Google pays $10,000 to fix 10 high-risk Chrome flaws

Google has shelled out more than $10,000 in bounties for the latest batch of high-risk security vulnerabilities in its Chrome browser.

Google has shelled out more than $10,000 in bounties for the latest batch of high-risk security vulnerabilities in its Chrome browser.

The company released Google Chrome 5.0.375.127 with patches for 9 security holes and a workaround for a Windows kernel bug, paying $10,011 in rewards to the hackers who reported the issues.

The update is available for Windows, Mac and Linux.

[ Microsoft: No plans to pay for security vulnerabilities ]

Here are the details from Google's Jason Kersey:
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  • [$1337] [45400] Critical Memory corruption with file dialog. Credit to Sergey Glazunov.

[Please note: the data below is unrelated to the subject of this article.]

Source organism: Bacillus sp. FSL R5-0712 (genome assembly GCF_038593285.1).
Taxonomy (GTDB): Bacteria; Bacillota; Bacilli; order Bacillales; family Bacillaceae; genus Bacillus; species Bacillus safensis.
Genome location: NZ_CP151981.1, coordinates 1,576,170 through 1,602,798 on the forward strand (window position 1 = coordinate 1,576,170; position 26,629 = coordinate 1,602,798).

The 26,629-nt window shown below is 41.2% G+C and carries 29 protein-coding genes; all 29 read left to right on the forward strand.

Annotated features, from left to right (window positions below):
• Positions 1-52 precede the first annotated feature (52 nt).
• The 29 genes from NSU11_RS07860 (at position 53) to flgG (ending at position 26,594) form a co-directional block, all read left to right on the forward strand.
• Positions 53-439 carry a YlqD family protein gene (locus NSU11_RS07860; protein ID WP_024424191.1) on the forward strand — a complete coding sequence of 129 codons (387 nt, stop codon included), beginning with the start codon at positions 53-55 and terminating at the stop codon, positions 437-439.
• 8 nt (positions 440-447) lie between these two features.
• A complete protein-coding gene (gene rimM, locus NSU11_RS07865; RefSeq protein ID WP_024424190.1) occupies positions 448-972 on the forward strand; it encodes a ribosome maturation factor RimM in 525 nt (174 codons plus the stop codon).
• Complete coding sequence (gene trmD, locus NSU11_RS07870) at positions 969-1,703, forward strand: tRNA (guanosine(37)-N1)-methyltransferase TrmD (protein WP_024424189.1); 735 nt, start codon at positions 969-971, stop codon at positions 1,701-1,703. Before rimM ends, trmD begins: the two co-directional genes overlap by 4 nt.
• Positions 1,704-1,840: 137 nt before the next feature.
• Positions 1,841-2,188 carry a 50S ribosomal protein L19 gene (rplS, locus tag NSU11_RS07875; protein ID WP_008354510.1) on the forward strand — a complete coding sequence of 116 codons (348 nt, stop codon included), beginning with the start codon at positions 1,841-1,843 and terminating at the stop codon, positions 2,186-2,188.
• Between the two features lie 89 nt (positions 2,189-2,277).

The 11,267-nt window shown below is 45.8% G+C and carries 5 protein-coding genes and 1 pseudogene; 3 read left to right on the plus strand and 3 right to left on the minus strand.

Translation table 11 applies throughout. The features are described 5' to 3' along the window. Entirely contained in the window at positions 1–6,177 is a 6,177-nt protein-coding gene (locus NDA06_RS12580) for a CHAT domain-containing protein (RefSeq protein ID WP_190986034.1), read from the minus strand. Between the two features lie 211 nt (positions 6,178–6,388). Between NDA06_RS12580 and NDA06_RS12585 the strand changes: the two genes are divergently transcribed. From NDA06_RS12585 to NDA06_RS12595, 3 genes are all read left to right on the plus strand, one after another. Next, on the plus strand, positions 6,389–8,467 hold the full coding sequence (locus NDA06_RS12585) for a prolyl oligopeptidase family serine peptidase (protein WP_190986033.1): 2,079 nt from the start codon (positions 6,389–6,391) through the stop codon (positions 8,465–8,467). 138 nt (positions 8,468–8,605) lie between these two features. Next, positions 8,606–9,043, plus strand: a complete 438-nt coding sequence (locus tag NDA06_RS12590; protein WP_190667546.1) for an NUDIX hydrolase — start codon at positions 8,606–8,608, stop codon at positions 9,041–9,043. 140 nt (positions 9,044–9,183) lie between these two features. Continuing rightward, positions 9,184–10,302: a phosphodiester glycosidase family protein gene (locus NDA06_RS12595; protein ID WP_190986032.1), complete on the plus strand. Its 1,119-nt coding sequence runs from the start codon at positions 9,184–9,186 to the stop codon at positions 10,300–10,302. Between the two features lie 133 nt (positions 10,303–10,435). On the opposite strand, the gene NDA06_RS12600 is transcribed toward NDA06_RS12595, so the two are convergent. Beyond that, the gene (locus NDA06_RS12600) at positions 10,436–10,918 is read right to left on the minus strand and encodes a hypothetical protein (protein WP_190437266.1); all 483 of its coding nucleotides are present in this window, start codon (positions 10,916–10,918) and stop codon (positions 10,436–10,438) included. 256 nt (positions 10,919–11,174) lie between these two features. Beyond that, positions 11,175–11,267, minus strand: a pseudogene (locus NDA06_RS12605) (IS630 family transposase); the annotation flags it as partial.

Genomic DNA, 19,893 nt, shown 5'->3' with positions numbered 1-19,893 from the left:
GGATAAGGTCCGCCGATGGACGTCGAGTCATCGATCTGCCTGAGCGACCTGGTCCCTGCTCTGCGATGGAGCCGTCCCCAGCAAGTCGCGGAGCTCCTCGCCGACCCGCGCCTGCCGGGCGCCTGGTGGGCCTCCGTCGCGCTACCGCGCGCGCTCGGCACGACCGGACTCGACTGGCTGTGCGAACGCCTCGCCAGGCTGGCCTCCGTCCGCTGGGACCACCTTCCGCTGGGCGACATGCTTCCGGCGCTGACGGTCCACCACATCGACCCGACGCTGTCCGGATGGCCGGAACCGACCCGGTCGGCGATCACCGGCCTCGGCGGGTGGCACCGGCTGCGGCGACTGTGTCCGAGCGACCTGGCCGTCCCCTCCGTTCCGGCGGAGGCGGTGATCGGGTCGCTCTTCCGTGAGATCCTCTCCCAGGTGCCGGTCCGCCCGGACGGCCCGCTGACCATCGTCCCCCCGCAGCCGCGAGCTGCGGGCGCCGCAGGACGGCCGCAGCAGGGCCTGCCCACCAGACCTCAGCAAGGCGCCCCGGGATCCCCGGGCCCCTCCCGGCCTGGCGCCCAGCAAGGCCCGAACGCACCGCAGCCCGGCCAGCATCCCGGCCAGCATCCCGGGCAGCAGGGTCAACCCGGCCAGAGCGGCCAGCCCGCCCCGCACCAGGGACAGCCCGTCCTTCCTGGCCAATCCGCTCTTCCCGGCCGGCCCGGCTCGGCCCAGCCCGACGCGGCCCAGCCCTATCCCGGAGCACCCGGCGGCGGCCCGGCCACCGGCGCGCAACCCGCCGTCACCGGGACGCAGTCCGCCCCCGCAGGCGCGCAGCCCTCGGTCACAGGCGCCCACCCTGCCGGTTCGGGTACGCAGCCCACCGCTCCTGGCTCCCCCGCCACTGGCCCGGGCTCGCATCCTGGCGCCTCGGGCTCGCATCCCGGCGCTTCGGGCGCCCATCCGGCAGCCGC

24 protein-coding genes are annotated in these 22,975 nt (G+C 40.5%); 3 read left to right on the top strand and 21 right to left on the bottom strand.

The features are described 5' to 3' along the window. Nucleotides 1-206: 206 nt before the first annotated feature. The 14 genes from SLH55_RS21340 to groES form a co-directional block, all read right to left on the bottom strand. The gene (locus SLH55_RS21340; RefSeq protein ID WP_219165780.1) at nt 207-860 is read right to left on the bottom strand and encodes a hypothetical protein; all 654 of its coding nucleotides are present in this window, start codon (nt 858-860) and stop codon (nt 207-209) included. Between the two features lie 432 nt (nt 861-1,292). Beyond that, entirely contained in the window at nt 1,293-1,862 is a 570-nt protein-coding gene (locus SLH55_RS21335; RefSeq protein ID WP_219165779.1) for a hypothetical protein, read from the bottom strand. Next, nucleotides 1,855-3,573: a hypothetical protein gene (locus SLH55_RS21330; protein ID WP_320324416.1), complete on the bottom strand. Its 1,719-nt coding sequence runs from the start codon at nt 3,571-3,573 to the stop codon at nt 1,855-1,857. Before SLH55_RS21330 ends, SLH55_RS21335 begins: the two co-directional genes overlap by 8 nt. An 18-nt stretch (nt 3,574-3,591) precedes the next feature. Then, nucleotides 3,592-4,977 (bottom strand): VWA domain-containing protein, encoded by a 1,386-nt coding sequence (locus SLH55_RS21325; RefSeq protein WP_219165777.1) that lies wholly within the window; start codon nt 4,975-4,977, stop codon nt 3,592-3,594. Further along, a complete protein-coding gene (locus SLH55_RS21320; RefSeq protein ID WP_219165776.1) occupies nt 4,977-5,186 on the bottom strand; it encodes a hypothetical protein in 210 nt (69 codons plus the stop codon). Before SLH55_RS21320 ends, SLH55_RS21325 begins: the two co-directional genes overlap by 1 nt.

• [$500] [49596] High Memory corruption with SVGs. Credit to wushi of team509.
  • [$500] [49628] High Bad cast with text editing. Credit to wushi of team509.
  • [$1000] [49964] High Possible address bar spoofing with history bug. Credit to Mike Taylor.
  • [$2000] [50515] [51835] High Memory corruption in MIME type handling. Credit to Sergey Glazunov.
  • [$1337] [50553] Critical Crash on shutdown due to notifications bug. Credit to Sergey Glazunov.
  • [51146] Medium Stop omnibox autosuggest if the user might be about to type a password. Credit to Robert Hansen.
  • [$1000] [51654] High Memory corruption with Ruby support. Credit to kuzzcc.
  • [$1000] [51670] High Memory corruption with Geolocation support. Credit to kuzzcc.

An additional $1337 was paid to Marc Schoenefeld for helping with a security workaround for a Windows kernel bug [51070].

Google and Mozilla pay bounties for security vulnerabilities in its products.  Microsoft says it has no plans to pay hackers for reporting security problems.

ALSO SEE: No more free bugs.

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